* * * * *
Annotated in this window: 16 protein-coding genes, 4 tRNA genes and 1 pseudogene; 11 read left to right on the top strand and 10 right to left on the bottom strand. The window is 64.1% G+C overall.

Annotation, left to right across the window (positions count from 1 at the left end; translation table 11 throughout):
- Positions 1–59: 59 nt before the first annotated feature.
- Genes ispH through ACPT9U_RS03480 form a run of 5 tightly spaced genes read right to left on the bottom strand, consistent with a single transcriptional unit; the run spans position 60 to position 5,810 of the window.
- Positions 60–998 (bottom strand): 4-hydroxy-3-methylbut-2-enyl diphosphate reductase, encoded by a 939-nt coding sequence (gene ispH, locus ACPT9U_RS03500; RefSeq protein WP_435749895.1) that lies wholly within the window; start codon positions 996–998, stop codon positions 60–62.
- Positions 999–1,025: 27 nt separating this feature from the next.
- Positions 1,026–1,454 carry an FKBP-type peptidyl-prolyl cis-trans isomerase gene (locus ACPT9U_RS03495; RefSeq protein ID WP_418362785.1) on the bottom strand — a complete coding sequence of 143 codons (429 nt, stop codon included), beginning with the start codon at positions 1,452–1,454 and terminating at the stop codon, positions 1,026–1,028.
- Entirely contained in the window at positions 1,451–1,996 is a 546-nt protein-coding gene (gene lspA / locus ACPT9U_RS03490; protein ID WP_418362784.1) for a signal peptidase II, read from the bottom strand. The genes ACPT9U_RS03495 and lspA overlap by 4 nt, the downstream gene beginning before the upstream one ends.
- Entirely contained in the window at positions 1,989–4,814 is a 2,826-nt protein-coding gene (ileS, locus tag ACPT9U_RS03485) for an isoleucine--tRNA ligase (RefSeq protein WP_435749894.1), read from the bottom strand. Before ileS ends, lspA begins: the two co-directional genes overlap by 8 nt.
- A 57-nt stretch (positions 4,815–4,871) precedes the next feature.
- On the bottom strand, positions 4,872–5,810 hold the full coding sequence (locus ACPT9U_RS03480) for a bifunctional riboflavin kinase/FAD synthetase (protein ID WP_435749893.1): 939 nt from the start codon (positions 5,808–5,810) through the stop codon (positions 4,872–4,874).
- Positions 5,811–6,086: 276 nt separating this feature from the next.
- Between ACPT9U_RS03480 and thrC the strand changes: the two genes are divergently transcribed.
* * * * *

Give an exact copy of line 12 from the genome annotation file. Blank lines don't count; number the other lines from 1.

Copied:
- Positions 5,811–6,086: 276 nt separating this feature from the next.